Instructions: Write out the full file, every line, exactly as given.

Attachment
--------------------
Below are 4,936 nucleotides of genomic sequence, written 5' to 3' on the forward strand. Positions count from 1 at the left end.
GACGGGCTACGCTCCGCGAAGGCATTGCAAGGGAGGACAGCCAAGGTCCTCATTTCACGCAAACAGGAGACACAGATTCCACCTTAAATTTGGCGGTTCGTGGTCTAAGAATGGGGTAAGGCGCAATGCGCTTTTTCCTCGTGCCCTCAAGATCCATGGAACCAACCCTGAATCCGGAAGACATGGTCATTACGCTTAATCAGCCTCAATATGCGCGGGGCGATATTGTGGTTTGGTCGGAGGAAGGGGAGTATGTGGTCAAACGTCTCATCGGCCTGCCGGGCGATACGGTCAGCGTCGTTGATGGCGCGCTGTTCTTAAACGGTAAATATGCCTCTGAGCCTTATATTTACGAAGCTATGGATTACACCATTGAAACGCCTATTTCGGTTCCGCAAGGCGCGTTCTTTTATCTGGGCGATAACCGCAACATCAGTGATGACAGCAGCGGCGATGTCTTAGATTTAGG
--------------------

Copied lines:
Below are 4,936 nucleotides of genomic sequence, written 5' to 3' on the forward strand. Positions count from 1 at the left end.
GACGGGCTACGCTCCGCGAAGGCATTGCAAGGGAGGACAGCCAAGGTCCTCATTTCACGCAAACAGGAGACACAGATTCCACCTTAAATTTGGCGGTTCGTGGTCTAAGAATGGGGTAAGGCGCAATGCGCTTTTTCCTCGTGCCCTCAAGATCCATGGAACCAACCCTGAATCCGGAAGACATGGTCATTACGCTTAATCAGCCTCAATATGCGCGGGGCGATATTGTGGTTTGGTCGGAGGAAGGGGAGTATGTGGTCAAACGTCTCATCGGCCTGCCGGGCGATACGGTCAGCGTCGTTGATGGCGCGCTGTTCTTAAACGGTAAATATGCCTCTGAGCCTTATATTTACGAAGCTATGGATTACACCATTGAAACGCCTATTTCGGTTCCGCAAGGCGCGTTCTTTTATCTGGGCGATAACCGCAACATCAGTGATGACAGCAGCGGCGATGTCTTAGATTTAGG